A Channel Nine reporter who felt the the brunt of angry US protesters while reporting on riots in Los Angeles over the death of George Floyd has come under more fire from Aboriginal activists back home.
The network's US correspondent Alexis Daish and her cameraman were in West Hollywood on Saturday afternoon local time filming the protests for Sunday morning's edition of Weekend Today.
Protests and riots have erupted across the US since George Floyd, 46, died in Minneapolis on Monday after a white cop pressed his knee against Mr Floyd's neck for eight minutes.
The young blonde reporter interviewed protesters throughout the morning, some of whom were angered by her questioning.
Her interviewing also sparked backlash from Aboriginal activists including rapper Adam Briggs, who took to social media to vent their outrage.
Channel Nine US correspondent Alexis Daish (pictured interviewing a protester) has come under widespread backlash for her reporting of the riots in Los Angeles
'This country was built on violence,' one American protester said in response to a question asked by Ms Daish.
'I'm not going to give you a history lesson. If you don't know, then that's the problem.'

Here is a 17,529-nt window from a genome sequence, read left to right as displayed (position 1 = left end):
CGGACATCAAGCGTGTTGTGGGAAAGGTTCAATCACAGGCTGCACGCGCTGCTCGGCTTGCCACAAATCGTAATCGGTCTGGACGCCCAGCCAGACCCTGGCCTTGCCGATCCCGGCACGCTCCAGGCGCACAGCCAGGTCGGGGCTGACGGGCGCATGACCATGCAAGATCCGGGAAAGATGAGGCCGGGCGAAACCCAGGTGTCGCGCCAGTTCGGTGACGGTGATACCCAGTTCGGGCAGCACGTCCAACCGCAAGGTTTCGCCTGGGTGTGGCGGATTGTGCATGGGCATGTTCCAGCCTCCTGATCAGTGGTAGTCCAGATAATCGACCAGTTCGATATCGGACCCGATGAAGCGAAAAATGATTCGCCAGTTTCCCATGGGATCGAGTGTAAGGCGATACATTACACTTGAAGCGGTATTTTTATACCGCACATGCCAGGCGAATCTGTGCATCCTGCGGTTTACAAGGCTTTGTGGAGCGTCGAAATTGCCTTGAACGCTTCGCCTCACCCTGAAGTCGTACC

Ms Daish later ended the interview by thanking the man for his time to vent about police brutality.
'I really appreciate you giving your perspective because people in Australia doesn't have the understanding of the history of police killings here,' she signed off.
Aboriginal activist and rapper Adam Briggs accused her of being 'ignorant' by claiming Australians didn't have the 'understanding of the history of police killings'.
'How embarrassing. 'People in Australia doesn't have the understanding of the history of police killings here'. No; WE definitely do understand. We also have our own history of killings at the hands of police. What ignorance,' Briggs tweeted.
Rapper Adam Briggs (pictured with his partner at 2019 APRA Music Awards) was quick to express his outrage over Ms Daish's reporting
Briggs later commented: 'If Lexi had a better understanding of the history of her own country she might've been able to draw some parallels and empathize somewhat with the protester she was interviewing. But Australia doesn't do that. Apologies to all my First Nations, Black & Brown people stateside.
It also sparked a furious reaction from Australian actress, writer and comedian Nakkiah Lui, who's also of indigenous background.
'This is disgusting & embarrassing. Has Lexi been pulled from work experience during her college break because her dad spoke to one his mates & thought she should try some 'real' journalism? The way she spoke down to & couldn't intellectually engage with the protester is shameful,' she tweeted.
Indigenous feminist and unionist Celeste Liddle issued a public apology on behalf of Australia.
'Dear Native Americans and Black Americans, I am sorry for the ignorant Australian press who fronts up to your rallies not knowing a thing about their own country's history so they can feign superiority. Solidarity,' she tweeted.
Aboriginal actress, writer and comedian Nakkiah Lui also made her feelings known
Weekend Today viewers were